Staying Social: How to Keep in Touch During Lockdown

April 6, 2020

Without daily distractions, lockdown poses a grave concern. As naturally social creatures, we crave the company of others to keep us happy and productive. So, how can we maintain social interaction within the same four walls each day?

Enter: technology

Ask any digital marketer and you’ll see the recent stats for online activity are astronomical. Facebook group calls have risen by 1,000 per cent. Online streaming is up by 97 per cent. Houseparty recorded 2 million downloads in a week, making it the number one app in the UK.

Now that we’re all online more, how can we use these technologies to stay in touch? Whatever your age or your device preference, SONA has got you covered.

For simplicity

These apps are more or less available to all demographics and device users. They’re very likely already installed on your smartphone or tablet, so there’s no time wasted faffing with sign-ups. For iPhone or iPad users, Facetime allows video calls with sound. All it needs is an internet connection – simply hold your device in front of your face and you’re away. No mic set up. No camera faffing. Simple!

Likewise, Whatsapp calls are easy. The good news is they’re available to all smartphone users, Apple or not. They can be audio only (great for if you’ve run out of call minutes) or video. Whatsapp is a universal way to keep in touch. You can even use Whatsapp Web if you’re working at a computer – not more stopping to touch a phone every two minutes!

For social media lovers

Boredom got you creating more content? The proof is in the pudding – TikTok downloads have skyrocketed to 2 billion! The video-creation app allows you to make ‘micro content’ or videos of up to 15 seconds. You can communicate with one another over private text messaging to respond to these videos.

The same goes for Instagram. Users can send ‘quick replies’ with emojis in response to stories, or communicate over messenger with text and voice clips.

Facebook is a little more advanced. Individuals and groups can hold voice calls over Messenger, which has proven instrumental for remote workers.

For gamers

Need a little more than just back and forth? Combine your video chats with games. Houseparty is popular for a reason – it allows up to eight people to enjoy video calls, as well as games like Pictionary.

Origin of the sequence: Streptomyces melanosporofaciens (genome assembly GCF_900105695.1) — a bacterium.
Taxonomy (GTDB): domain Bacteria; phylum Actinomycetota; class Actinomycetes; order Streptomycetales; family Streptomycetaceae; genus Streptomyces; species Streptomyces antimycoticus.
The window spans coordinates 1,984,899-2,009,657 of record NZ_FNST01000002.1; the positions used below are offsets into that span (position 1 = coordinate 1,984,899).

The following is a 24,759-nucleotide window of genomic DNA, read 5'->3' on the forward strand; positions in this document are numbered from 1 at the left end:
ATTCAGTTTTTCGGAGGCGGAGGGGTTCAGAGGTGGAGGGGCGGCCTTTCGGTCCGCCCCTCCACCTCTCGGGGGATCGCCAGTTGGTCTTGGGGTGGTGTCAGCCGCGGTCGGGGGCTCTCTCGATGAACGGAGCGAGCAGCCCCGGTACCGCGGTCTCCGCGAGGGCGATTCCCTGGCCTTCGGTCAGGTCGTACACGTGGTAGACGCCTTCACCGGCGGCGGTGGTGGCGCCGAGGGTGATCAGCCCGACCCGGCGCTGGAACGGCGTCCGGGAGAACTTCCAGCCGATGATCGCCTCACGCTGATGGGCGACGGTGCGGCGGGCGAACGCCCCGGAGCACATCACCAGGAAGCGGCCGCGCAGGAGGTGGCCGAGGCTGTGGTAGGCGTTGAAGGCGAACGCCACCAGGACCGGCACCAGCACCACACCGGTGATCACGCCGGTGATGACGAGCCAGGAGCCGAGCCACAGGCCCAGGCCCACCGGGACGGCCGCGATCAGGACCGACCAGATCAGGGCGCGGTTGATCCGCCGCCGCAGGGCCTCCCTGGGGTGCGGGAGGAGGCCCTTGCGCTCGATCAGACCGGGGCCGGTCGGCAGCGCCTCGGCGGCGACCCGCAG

If you’re a keen video gamer, try Discord. It works with headsets such as those you might find on a console, and allows communication over text, image, video and audio. You can chat as you play. A similar model is Netflix Party – it’s not strictly for gamers, but it allows users to stream content at the same time and chat over a message box positioned alongside.

For older tech users

One of the biggest concerns during this crisis is reaching out to older people. While the BBC reports that some elderly citizens prefer handheld devices, for example with Facetime, others suggest they prefer a mouse and a trackpad. This is great for cross-device apps like Facetime or Skype.

Alternatively, there is specially designed tech for older people. Amazon Echo allows voice calls, or ‘drop-ins’ where the call is initiated without another using having to answer. Oscar Senior is a favourite among caregivers and works with smart devices. It allows video calls and can also alert caregivers if there is an emergency.

For remote workers

Last but by no means least, many of us are now adapting to working from home. Zoom works as both a mobile app and desktop app, with up to 100 users at any one time! The limit for free calls is 40 minutes, but you can always re-join the call.

Skype is an old favourite, used for audio and video calls on desktop and mobile. It also has a text chat system to send messages, files and emojis. For Google users, Google Hangouts has a similar chat interface to Whatsapp, allowing text, images and audio files to be sent. You can also have free video calls with up to 150 people – but you’ll all need to have Google logins first.

Which app is right for me?

The common theme here is that you’ll need a reasonably up-to-date device and an internet connection. If you’re concerned about elderly relatives, contact a charity such as Age UK to discuss installation.

You’ll likely use many of these apps depending on the purpose – for example, leisure downtime or work calls. Mix them up and keep an eye on any limits like call times. You’ll soon find your best audience with each app!

Stay in touch

If you’re having trouble using any smart home technology, contact the SONA team today.